Environmental groups filed a lawsuit Tuesday seeking to force the federal government into more aggressive steps to preserve the lesser prairie chicken, but Kansas Gov. Sam Brownback decried the litigation as an attempt to shut down agriculture and energy production in his state.
The lawsuit was filed in federal court in Washington by Defenders of Wildlife, the Center for Biological Diversity and WildEarth Guardians. They argue that the U.S. Fish and Wildlife Service's decision in March to list the lesser prairie chicken as a threatened species isn't adequate to restore its declining population and the bird should be listed as endangered.
The groups contend listing the bird as threatened still allows hundreds to be killed each year. The five states affected by the listing — Kansas, Colorado, New Mexico, Oklahoma and Texas — had fewer than 18,000 lesser prairie chickens in 2013, down almost 50 percent from 2012.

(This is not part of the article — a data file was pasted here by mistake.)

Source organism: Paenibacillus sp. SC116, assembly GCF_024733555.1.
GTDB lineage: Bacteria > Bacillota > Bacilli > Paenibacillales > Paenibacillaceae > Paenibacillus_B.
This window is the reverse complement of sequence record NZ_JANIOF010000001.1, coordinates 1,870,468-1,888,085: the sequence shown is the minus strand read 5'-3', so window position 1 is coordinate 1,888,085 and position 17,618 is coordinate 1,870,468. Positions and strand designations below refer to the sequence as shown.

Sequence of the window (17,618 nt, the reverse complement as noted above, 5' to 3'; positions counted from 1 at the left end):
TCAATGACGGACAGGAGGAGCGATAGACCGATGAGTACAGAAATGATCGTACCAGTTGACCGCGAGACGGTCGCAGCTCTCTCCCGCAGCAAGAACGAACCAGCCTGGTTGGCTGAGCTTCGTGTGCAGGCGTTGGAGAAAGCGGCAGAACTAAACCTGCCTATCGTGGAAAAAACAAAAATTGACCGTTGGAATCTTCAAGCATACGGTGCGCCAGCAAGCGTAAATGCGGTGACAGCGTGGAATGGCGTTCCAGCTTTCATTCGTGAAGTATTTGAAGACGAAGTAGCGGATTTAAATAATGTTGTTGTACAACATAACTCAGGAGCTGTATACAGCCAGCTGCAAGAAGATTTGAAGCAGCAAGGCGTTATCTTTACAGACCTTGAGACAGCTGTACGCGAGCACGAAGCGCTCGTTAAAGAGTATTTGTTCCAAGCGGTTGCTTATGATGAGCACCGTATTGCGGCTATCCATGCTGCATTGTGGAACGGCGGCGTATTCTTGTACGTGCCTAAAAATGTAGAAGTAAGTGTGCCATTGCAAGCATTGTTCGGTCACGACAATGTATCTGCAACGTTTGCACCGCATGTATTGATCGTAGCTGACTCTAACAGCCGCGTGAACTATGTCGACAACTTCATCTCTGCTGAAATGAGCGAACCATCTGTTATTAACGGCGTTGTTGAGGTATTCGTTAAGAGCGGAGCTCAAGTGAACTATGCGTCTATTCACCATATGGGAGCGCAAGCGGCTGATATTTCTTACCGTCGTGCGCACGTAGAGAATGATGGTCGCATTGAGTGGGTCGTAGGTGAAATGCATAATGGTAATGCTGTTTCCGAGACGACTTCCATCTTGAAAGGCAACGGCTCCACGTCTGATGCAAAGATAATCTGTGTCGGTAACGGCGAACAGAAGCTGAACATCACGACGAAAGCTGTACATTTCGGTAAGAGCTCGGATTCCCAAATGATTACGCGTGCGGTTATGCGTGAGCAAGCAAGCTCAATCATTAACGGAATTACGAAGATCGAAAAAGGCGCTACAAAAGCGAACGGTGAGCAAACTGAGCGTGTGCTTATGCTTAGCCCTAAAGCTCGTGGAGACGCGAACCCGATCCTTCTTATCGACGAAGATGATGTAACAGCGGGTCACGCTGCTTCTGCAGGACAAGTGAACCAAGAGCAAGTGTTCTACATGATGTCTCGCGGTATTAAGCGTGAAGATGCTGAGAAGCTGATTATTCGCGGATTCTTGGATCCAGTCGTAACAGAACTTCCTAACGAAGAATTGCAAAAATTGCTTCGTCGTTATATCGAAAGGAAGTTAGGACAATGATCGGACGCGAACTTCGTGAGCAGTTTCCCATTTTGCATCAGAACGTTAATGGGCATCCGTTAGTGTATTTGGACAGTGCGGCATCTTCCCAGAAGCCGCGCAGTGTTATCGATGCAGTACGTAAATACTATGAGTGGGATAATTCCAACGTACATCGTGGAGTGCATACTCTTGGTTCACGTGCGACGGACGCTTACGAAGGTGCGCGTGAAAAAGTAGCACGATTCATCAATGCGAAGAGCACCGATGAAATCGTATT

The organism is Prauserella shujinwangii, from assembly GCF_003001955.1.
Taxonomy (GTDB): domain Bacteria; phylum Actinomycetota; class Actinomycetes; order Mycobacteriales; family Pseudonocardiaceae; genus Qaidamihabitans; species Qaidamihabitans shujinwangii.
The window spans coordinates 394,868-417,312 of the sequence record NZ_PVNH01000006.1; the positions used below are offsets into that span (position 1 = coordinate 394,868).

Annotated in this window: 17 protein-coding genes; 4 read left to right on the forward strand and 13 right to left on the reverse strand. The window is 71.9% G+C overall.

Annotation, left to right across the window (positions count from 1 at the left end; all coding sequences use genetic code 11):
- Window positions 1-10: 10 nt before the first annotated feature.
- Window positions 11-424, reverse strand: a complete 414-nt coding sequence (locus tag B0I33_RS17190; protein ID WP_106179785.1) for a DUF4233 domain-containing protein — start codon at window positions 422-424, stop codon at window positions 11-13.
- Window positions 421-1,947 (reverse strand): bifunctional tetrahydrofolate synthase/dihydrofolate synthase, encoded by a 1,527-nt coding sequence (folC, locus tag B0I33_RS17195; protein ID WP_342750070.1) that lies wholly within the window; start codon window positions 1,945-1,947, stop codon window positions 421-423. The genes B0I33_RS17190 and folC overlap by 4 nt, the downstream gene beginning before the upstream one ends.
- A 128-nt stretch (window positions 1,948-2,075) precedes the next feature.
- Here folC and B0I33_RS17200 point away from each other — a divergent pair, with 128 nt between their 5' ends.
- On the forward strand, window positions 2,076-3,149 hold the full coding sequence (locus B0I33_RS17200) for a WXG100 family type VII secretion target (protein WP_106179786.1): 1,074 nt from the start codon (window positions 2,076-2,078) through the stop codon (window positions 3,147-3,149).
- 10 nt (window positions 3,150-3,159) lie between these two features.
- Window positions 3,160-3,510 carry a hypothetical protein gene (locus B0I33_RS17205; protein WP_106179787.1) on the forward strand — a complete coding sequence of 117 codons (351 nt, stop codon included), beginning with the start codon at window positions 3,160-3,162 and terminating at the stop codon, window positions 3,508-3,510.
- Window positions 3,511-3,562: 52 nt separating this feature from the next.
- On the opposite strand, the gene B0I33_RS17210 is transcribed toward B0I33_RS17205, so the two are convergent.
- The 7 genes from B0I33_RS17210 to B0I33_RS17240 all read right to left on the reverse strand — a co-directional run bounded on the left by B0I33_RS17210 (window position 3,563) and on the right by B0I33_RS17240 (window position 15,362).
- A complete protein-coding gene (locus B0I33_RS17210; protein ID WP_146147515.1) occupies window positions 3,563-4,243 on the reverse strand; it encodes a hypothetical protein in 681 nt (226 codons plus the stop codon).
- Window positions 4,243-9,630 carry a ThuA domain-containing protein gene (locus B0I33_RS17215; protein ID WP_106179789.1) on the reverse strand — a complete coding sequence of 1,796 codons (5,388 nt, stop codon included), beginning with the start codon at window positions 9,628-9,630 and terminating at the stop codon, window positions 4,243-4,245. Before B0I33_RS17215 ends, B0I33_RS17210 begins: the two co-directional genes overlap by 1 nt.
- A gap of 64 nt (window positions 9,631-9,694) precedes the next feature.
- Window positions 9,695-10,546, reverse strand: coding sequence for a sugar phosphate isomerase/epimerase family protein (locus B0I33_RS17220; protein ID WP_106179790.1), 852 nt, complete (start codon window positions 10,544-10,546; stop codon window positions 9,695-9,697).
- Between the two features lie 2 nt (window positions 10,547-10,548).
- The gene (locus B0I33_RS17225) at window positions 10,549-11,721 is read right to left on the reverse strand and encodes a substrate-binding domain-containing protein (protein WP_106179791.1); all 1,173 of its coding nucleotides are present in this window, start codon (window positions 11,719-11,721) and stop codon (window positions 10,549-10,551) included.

"This iconic grassland bird deserves more than a hollow promise of protection," said Jason Rylander, senior attorney with Defenders of Wildlife.
But Kansas officials object to the bird being listed even as threatened. Brownback's administration said farmers, ranchers and energy companies still face restrictions and costly conservation fees.
A new Kansas law says the federal government has no authority to regulate prairie chickens or their habitats within the state's borders and allows the attorney general or local prosecutors to file lawsuits to block federal conservation efforts.
Brownback denounced the groups behind the lawsuit as "extremist environmental organizations."
"What they really seek is a level of economic devastation that would do nothing to enhance the species or its habitat," Brownback said in a statement.